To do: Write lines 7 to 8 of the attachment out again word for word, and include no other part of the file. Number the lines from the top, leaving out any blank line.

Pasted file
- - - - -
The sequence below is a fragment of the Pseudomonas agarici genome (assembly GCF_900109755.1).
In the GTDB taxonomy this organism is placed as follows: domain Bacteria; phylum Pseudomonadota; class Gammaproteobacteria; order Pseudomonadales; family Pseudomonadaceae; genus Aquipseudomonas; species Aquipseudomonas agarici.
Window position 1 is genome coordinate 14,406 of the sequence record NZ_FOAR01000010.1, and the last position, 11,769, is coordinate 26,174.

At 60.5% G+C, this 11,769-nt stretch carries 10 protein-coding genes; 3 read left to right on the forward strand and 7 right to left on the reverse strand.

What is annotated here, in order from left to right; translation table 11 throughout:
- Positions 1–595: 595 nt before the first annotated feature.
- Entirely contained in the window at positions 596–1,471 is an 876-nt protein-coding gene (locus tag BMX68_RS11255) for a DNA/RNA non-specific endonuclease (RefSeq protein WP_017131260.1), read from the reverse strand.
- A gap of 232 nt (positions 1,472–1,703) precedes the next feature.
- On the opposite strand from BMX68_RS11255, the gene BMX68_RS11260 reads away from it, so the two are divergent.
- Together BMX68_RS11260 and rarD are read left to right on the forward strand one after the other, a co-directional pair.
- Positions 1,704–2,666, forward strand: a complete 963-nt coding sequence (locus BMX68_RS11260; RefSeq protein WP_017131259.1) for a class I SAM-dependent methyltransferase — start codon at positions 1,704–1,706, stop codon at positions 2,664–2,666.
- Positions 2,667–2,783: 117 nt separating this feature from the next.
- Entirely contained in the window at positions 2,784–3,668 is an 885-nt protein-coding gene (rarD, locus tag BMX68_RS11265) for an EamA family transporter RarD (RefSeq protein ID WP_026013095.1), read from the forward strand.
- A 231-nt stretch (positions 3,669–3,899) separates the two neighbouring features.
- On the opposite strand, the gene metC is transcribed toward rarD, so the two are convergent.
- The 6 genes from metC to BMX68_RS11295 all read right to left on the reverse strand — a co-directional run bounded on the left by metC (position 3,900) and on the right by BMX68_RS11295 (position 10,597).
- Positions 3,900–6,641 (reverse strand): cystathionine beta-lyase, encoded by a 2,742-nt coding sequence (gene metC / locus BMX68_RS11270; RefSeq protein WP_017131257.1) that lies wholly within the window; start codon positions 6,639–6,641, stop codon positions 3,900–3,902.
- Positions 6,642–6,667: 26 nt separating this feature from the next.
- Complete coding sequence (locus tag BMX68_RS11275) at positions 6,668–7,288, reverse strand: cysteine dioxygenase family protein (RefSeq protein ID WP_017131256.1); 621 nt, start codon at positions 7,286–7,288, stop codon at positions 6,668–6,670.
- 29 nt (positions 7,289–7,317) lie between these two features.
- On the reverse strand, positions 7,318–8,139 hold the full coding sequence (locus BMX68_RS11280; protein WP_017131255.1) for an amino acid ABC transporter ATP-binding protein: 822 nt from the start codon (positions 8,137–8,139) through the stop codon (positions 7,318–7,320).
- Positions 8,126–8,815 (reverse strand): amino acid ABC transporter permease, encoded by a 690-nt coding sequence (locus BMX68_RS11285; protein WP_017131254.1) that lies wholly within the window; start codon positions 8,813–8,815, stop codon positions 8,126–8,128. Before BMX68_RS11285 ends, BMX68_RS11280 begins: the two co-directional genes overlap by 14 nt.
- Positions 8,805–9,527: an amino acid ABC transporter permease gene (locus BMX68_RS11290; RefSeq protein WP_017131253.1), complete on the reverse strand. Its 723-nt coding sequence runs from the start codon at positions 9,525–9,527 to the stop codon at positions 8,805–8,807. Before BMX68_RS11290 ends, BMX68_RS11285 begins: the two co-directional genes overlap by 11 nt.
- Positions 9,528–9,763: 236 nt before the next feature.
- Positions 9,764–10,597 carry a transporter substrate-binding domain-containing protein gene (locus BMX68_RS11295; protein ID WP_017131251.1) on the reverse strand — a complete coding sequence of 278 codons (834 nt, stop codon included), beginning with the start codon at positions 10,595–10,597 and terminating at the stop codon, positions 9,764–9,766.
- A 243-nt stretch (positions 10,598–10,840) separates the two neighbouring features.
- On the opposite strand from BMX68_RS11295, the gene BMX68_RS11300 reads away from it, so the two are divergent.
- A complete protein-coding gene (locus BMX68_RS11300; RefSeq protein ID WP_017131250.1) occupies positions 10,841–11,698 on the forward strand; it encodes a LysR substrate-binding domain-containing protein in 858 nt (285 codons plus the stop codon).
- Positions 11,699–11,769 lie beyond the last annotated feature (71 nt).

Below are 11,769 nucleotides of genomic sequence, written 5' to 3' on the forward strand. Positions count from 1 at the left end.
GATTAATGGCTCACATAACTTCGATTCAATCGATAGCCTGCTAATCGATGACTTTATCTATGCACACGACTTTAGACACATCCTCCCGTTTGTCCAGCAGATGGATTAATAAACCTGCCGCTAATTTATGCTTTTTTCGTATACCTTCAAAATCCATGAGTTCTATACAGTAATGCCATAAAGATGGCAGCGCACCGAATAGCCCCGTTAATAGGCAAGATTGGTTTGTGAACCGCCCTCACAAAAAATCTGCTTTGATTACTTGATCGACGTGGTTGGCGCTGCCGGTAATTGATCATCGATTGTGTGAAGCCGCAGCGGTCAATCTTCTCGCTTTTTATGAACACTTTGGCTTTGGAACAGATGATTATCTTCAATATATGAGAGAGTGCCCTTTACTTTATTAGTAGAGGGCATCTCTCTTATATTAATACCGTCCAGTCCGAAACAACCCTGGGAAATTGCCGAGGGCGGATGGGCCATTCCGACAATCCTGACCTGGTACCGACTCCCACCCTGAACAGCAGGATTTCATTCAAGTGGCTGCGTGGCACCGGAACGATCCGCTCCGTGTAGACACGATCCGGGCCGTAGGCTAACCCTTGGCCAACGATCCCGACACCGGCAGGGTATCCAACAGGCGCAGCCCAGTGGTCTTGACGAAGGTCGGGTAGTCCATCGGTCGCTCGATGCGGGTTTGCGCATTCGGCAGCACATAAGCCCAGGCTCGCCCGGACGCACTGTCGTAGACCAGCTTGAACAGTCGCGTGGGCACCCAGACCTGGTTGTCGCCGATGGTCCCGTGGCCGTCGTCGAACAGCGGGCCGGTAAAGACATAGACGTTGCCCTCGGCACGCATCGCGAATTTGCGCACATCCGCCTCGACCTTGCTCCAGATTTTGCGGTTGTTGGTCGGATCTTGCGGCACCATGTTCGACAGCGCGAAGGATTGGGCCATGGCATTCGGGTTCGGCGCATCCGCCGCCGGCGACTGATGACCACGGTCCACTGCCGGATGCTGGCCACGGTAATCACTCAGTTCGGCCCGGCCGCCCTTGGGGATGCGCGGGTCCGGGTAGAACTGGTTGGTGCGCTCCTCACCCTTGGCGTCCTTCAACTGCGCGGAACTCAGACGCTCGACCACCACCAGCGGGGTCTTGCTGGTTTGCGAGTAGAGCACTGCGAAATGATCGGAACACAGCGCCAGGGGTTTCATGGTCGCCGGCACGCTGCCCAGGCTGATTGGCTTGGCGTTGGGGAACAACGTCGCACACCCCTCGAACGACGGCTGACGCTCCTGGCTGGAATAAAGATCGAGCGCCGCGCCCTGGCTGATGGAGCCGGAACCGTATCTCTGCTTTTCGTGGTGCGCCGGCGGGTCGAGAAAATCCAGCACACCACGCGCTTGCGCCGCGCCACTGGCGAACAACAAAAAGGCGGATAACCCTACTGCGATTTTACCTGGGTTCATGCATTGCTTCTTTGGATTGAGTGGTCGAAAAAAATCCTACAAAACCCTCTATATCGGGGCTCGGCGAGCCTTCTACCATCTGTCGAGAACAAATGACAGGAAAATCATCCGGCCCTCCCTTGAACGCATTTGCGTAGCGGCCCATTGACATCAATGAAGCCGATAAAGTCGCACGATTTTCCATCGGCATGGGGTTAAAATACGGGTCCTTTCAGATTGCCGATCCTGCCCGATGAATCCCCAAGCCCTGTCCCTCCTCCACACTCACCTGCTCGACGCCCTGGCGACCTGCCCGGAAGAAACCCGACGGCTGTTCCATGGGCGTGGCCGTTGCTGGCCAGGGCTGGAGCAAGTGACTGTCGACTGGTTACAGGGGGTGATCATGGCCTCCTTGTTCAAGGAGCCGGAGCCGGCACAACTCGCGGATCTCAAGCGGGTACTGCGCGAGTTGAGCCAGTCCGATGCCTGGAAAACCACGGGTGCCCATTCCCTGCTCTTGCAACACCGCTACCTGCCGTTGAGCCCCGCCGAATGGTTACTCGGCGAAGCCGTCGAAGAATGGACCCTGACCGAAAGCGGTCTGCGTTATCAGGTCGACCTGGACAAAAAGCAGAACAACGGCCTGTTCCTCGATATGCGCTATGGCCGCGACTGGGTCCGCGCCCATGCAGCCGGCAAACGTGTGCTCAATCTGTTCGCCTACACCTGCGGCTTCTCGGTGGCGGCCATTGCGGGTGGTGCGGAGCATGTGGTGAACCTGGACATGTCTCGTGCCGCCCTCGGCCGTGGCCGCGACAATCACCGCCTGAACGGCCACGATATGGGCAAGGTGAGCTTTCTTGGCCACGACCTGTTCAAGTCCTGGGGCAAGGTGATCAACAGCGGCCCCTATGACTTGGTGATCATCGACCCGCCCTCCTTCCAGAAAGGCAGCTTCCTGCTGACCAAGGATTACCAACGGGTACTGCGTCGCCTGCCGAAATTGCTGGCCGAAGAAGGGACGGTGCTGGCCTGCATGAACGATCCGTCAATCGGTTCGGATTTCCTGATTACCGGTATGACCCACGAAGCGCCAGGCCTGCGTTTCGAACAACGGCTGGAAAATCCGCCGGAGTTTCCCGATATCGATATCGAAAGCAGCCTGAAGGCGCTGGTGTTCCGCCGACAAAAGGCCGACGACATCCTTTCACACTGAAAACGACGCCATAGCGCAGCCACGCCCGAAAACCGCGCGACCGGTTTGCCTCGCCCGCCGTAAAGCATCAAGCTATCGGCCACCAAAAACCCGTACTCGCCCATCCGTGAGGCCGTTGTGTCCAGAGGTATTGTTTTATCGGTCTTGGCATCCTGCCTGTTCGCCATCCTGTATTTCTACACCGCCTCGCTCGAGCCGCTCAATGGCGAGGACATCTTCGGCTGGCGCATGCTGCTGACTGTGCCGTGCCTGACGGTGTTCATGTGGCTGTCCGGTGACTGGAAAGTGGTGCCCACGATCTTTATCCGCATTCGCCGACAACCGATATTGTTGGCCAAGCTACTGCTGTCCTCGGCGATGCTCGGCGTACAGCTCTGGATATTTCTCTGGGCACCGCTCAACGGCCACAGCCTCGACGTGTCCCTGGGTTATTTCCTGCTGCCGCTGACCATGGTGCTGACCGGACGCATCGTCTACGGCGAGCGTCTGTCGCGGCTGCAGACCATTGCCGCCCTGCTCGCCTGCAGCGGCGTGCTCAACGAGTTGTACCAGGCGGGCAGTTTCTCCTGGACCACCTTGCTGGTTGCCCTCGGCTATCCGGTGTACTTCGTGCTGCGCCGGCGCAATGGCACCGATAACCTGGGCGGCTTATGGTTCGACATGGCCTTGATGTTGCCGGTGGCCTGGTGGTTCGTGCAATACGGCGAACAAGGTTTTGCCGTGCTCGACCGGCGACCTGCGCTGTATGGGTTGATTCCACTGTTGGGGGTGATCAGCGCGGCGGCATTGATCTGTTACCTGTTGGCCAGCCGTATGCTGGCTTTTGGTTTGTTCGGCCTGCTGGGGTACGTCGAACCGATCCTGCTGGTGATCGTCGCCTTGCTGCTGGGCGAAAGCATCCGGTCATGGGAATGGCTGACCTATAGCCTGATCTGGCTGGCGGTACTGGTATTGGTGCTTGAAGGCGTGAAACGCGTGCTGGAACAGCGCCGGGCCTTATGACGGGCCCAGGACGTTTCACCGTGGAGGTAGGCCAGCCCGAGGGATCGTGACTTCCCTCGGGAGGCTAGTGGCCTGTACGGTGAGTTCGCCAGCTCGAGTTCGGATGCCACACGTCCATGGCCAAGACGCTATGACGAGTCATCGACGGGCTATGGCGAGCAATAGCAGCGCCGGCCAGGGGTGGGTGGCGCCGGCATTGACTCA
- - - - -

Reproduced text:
- Entirely contained in the window at positions 596–1,471 is an 876-nt protein-coding gene (locus tag BMX68_RS11255) for a DNA/RNA non-specific endonuclease (RefSeq protein WP_017131260.1), read from the reverse strand.
- A gap of 232 nt (positions 1,472–1,703) precedes the next feature.